In fact, Gretchen Livingston reported for Pew Research Center that, As of 2012, the number of stay-at-home fathers had risen up to 2 million, according to Pew Research’s Social & Demographic Trends.
Drevlow said that it is socially acceptable by men for men to be angry. When men are wavering in their feelings and are nervous or worked up over something, they are seen by many men as inferior.
Many men are taught that it is “feminine” to express emotion that is not anger, so it is important to communicate and work to blur the lines of the stereotypical “masculine” and “feminine” constructs.
Once we work to remove the stereotypes, men will realize that their suffering from mental health issues is not a result of personal inadequacy.
Patterson said that a way to break this stigma and help men’s mental health is to vocalize that “it is okay to feel what you feel.”
Suggestions on How to Cope with Toxic Masculinity From Professionals
“I think that it will take a lot of really changing the system and our culture norms, and the strict gender roles of what it means to be a man and what it means to be a woman,” said Patterson. “You do not have to always be in one extreme or the other…you can kind of borrow from both norms.”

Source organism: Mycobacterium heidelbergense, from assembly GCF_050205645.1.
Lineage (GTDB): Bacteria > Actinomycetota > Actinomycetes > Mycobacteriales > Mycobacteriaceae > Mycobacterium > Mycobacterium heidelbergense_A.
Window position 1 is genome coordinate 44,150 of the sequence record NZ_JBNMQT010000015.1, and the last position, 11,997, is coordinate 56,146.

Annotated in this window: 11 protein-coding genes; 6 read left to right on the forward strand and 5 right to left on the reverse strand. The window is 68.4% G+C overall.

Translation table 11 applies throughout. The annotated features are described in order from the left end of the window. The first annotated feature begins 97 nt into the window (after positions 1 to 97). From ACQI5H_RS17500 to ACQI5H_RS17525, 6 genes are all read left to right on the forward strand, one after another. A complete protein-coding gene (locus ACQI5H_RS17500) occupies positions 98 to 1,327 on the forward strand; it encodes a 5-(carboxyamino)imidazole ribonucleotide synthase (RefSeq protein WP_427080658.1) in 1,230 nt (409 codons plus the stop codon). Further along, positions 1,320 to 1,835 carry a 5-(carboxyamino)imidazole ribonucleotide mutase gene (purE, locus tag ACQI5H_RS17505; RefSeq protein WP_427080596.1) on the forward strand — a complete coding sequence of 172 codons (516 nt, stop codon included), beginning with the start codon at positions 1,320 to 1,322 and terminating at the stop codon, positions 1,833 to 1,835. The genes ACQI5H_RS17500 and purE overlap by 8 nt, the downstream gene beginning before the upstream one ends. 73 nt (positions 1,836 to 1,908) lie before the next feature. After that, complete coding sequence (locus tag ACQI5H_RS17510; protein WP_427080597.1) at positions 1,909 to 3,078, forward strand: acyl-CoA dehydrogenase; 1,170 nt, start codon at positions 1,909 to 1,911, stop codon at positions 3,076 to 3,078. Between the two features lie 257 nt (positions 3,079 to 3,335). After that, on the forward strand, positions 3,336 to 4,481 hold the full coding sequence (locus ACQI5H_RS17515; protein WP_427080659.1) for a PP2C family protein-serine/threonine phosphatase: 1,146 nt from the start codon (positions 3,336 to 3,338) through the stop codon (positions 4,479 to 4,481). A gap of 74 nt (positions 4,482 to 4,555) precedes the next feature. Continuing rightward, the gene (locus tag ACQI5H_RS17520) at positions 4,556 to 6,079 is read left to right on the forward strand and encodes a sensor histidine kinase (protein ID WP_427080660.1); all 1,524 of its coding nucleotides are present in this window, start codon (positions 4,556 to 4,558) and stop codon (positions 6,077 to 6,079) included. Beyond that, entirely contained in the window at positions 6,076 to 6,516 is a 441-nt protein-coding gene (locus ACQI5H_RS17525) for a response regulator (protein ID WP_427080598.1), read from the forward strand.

So, when thinking about the cultural norms of both masculinity and femininity, men should not be afraid to express emotion because these gender “norms” are not unwavering—you are allowed to feel without the fear of being “too feminine.”
“It is okay for men to have feelings and feel what they are feeling,” she said.
Because these social constructs of gender are etched into society, there is not a way to break away from toxic masculinity until these unfaltering gender ideas have been done away with.
“I do not think that there is a fix until we deal with the issue of gender inequality in general–when we stop defining masculinity as the opposite of femininity,” Rogers said.
We can not change the world just by calling this epidemic out but by addressing the topic and beginning to raise children with different beliefs.
“I think that we could start by raising children differently… but for today, I think calling this out and not being silent about it is vital” said Rogers.
When men realize that their hypermasculinity is a performance is when they can start working on blurring the lines of gender norms and work to overcome toxic masculinity.
Sexton said that the way he thinks toxic masculinity could be fixed is for men to come to terms with the fact that they are performing, and they are not their performance.
“The cure to all of this is communication because men are imprisoned by their masculinity because they are told that they cannot communicate” said Sexton.
Full-time Georgia Southern students are permitted 16 free visits per year with a licensed psychologist and are promised anonymity. To schedule an appointment, call 912-478-5541 (Statesboro Campus) or 912-344-2529 (Armstrong Campus).